Aerobic digestion is the decomposition of organic material through fungi and microorganisms and is likely to be the most common way in which bread is composted. This is usually done by creating traditional compost piles using processes such as cold composting, hot composting, or trench composting, to name some of the most common.
It can also include the use of compost bins and compost tumblers and these are generally better for types of food waste such as bread that can attract pests and vermin.
Anaerobic digestion Fermentation
The Bokashi method or bucket composting is a composting process that adds an inoculant of microbes to food waste to create a fermentation process that sees the organic waste turned into finished compost. The process is anaerobic and requires an air-tight container and is a passive form of composting.
The process is much faster than other forms of composting and can be carried out indoors producing his in a matter of just two to three weeks. This makes the process perfect for composting food waste that you wouldn’t normally compost using aerobic methods as it reduces odors and the threat of pests.
Don’t Compost Bread With Butter and Spreads
When bread is mixed with butter, dairy products, and any spreads that contain oils or fats, it becomes more difficult for the bread to decompose, and particularly with fats, it is even more of an attraction for animals.
Don’t Compost Bread With Oil of Fats
Bread will break down more slowly if it is soaked in oil. This means that your compost pile might start to smell foul, as the decomposing bread releases methane gas and other harmful compounds.
Adding Bread to Compost
The Condition of The Bread
Fresh bread is slower to break down and can add more moisture to your compost pile, which can lead to problems. On the other hand, old, stale bread, or moldy bread is easier to break down. This is because the bread is already starting to decompose, making it easier for the microbes to do their work.
First and foremost, make sure the bread is cut into small pieces or has been shredded. This will help the process of composting move along faster as the smaller the pieces the more surface area microbes have to attack.
Secondly, make sure your carbon-to-nitrogen ratio is correct and has a healthy balance of green and brown material – too much carbon-rich material can prevent composting from occurring, while too much nitrogen-rich material can cause ammonia to be released.
If you feel you have an imbalance in the carbon-to-nitrogen content, such as having too much nitrogen-rich material, you can balance out the ratio by adding brown material with high carbon content such as dry leaves, cardboard, woodchip, or sawdust.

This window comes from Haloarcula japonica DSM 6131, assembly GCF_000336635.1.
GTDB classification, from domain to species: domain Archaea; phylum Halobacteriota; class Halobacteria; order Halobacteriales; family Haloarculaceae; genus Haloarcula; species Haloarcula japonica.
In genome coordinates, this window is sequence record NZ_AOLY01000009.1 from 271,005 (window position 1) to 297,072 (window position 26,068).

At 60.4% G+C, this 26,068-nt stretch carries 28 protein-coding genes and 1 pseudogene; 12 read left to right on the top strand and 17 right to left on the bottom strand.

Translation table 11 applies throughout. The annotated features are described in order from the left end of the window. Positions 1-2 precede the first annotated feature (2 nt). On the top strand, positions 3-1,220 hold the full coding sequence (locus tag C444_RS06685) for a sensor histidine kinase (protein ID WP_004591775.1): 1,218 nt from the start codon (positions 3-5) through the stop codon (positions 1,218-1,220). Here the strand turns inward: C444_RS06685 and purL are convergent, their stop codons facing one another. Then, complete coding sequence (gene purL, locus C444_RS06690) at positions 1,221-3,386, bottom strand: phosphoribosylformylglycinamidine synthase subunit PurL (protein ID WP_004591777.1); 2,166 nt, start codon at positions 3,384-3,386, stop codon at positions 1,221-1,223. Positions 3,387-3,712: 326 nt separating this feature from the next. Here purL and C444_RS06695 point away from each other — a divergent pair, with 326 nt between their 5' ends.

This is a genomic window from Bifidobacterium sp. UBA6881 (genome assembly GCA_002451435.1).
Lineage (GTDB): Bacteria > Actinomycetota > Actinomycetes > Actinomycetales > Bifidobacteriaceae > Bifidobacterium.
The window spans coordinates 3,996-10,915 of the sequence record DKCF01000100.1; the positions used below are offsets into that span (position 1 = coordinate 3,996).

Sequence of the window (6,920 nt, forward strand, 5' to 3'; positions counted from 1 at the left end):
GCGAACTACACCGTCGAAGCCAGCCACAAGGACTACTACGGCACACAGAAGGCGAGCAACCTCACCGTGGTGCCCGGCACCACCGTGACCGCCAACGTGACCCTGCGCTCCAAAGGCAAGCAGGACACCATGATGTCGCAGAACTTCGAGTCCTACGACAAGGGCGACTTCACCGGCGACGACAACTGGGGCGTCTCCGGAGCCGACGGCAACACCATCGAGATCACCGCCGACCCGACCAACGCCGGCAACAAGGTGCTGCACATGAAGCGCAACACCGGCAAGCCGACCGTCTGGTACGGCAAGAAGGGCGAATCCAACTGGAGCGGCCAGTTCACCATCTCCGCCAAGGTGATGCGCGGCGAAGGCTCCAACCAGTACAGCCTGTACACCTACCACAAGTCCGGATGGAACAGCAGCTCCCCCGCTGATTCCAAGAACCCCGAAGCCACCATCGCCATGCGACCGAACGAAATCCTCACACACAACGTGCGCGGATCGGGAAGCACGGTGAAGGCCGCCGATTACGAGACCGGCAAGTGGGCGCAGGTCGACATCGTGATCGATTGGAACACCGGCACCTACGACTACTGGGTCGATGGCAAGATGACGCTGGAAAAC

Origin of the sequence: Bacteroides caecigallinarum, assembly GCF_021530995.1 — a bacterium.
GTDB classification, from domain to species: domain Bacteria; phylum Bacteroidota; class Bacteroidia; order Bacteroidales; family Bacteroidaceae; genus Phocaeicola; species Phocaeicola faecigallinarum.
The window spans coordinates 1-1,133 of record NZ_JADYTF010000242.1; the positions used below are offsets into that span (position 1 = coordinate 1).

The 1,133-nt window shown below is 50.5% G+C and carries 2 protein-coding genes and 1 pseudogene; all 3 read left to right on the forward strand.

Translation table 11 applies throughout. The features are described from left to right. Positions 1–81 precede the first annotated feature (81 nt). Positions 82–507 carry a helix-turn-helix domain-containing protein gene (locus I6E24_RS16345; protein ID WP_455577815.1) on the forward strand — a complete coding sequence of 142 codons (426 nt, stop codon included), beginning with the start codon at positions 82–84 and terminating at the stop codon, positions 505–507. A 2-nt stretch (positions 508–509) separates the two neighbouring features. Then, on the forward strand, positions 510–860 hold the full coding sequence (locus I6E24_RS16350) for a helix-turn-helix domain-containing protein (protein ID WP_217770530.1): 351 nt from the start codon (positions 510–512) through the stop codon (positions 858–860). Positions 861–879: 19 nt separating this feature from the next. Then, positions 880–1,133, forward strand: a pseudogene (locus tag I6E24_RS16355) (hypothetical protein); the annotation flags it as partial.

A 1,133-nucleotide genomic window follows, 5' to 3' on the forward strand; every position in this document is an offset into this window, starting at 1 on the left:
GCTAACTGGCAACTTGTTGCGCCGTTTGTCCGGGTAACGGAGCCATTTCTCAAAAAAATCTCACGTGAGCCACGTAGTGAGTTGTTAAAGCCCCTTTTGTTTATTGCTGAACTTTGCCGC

Adding Bread to Your Compost Pile
When adding the bread and other food items, it is advisable to create a hole in the center of the compost pile and add high carbon-rich material on top of the bread you have added.
Depending on the composting method or process you are following, monitor the heat of the pile. You can increase the internal heat and speed the decomposition by turning your compost pile regularly. It is also important if you are vermicomposting as worms need to absorb oxygen through their skin in order to survive and thrive.
If all goes according to plan, the bread, together with the rest of the compost pile, will become finished compost providing you with natural fertilizer or mulch for your garden in between three to nine months!
Summary: Can Bread Be Composted
So, the answer to can bread be composted is an emphatic yes! Providing the type of bread doesn’t contain dairy products, or has animal fat spreads or oil on it, putting bread in compost is a great way to reduce your food waste and compost organic matter.
Having said that, there are though, a few things to consider before composting bread. First, make sure you use stale bread or moldy bread. Choose a composting method that is most suitable. If using a traditional compost pile ensure it is constructed in a way to prevent animal pests and vermin by putting it in the center of the pile and covering it with yard waste.
Finally, when composting pieces of bread, ensure that the makeup of your compost material’s carbon-nitrogen ratio is correct for the composting process you are using to ensure you get finished compost (humus) in the expected time frame.
Frequently Asked Questions
Can I compost whole-grain bread?
Yes, composting whole-grain bread is a great way to pile on organic matter and help your garden soil retain moisture. In addition, whole-grain bread is high in fiber and nutrients which makes it perfect for composting. There is no need to be concerned with any whole-grain seeds that are present in the bread. These too are organic materials and will decompose during the composting process. If this is a concern for you, then you can either mill the grains into a fine powder before composting them or blitz the bread in a food processor first.
Can I compost stale bread?
Yes, bread, is organic matter and will therefore decompose. Indeed, the bread going from fresh to stale and then to moldy is a great example of the decomposition process working in a microcosm. Like other kitchen scraps that are used for composting it is high in nitrogen and considered a green material. Adding bread will help to improve the composting process and make the soil conditioner that is created more beneficial for other plants to grow.
- Virginia Polytechnic Institute and State University, Professor Greg Evanylo, Crop and Soil Environmental Sciences: Feedstocks and Recipes